In other words, you have a 1 in 3 chance of having no pain at all within a maximum of 2 weeks. In 95% of cases, your pain will decrease. If you are part of the remaining 5%, it does not necessarily mean that you have something serious, although the pain may be bothersome.
Among those who still have pain 3 months after the onset, 10% of them will have no pain at all 9 months later (Robert 2018).
What is the maximum back sprain recovery time?
There is no known maximum duration for a lumbago. Among the millions of people who experience lumbago each year, only a small portion will still have back pain after a year or even longer. In such cases, it is more appropriate to refer to it as chronic low back pain.
However, it’s better to see the glass as half full: it is much more likely that your lumbago will last for 2 weeks or, in any case, less than 3 months.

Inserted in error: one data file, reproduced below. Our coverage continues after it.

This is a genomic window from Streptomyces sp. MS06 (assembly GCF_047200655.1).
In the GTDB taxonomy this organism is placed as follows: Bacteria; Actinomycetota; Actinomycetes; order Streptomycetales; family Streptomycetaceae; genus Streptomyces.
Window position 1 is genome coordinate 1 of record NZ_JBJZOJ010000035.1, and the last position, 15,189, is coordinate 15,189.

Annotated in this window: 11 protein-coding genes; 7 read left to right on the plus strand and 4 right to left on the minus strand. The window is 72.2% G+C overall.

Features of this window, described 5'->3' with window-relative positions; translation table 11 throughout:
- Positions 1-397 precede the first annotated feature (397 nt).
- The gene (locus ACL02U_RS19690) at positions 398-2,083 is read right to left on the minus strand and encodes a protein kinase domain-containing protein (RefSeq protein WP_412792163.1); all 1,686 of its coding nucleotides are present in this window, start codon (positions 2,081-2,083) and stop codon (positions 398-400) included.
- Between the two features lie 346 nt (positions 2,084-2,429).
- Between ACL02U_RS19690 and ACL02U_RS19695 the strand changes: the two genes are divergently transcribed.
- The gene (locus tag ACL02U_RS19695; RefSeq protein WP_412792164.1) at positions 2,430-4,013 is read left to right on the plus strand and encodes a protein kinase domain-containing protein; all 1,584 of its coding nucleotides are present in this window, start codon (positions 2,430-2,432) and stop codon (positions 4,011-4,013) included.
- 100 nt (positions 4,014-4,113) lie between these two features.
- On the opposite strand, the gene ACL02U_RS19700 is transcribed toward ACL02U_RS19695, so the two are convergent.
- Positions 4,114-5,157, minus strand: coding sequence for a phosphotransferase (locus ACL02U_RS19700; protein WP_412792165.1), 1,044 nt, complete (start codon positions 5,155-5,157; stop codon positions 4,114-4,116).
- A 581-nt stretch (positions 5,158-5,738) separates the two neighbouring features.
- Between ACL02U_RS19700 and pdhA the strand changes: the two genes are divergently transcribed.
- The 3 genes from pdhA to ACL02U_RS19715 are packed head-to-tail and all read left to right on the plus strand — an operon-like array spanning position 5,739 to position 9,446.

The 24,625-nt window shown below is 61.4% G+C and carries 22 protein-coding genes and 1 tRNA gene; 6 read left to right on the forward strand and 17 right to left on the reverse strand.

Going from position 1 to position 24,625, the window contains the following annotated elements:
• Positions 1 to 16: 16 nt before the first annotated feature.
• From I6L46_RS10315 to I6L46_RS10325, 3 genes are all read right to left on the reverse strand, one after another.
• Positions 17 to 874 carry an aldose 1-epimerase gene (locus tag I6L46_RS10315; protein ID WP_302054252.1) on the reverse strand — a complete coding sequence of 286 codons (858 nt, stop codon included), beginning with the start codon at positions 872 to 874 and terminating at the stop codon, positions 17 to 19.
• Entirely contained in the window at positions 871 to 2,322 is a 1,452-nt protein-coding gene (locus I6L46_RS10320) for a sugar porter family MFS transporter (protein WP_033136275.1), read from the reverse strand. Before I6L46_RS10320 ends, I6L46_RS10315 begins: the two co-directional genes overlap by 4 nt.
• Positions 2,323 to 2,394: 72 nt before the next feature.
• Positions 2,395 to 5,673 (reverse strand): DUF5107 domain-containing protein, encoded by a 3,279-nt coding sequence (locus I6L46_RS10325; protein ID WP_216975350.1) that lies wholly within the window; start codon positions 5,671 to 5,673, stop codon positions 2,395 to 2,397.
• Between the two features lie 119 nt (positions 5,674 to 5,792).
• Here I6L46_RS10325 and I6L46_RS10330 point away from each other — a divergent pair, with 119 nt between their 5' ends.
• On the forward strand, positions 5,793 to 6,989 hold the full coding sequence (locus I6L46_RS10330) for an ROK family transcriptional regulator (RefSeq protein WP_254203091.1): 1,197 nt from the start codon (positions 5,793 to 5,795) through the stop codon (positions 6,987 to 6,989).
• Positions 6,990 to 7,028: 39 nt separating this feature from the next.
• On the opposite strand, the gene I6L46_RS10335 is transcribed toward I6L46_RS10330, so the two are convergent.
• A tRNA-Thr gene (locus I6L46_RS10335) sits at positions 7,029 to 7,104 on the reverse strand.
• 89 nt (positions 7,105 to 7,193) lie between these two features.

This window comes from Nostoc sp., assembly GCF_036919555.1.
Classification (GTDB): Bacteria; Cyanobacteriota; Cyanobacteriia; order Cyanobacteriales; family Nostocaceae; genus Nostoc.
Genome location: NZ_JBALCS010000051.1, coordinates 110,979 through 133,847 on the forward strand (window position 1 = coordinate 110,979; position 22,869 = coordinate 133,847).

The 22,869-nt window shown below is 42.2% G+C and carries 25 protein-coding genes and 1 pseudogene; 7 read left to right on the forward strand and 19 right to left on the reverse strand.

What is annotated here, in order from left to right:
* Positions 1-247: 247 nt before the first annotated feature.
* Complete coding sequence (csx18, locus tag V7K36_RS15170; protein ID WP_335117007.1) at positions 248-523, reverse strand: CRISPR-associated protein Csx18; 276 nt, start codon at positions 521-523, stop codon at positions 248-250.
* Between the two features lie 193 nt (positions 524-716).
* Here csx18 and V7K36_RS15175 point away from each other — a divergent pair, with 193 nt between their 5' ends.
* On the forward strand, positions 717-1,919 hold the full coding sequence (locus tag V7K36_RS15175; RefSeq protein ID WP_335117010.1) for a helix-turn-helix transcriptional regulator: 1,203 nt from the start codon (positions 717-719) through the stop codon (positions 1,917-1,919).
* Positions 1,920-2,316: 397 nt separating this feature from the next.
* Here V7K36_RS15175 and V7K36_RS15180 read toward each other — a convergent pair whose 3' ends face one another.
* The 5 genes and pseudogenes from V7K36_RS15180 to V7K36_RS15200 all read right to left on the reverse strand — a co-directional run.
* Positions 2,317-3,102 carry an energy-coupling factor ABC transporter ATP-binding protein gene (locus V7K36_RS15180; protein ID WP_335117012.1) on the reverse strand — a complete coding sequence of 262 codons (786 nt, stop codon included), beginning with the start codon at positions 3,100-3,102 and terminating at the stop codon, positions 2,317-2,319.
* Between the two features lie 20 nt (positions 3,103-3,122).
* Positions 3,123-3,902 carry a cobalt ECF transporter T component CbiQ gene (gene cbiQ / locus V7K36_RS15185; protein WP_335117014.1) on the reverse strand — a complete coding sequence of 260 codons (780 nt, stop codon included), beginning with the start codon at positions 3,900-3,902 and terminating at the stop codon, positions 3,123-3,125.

Is the progression linear?
When we experience pain in a certain area, we often expect the pain to:
- Suddenly disappear completely.
- Gradually disappear.
We don’t expect it to fluctuate. For example, if the pain increases again after it had decreased, it can be concerning. We may fear having a new problem.
However, this is something that frequently happens, and it’s “normal.” There are various different trajectories of pain progression, including for acute low back pain. When attempting to classify the pain progression in individuals with back pain, researchers have identified up to 12 possible trajectories of pain evolution!
If your back pain fluctuates (decreases and then increases again), it is something that commonly occurs. It does not necessarily mean that your condition is worsening.
Will a back strain heal on its own?
Yes, in the vast majority of cases, a back strain will heal on its own, regardless of what we do.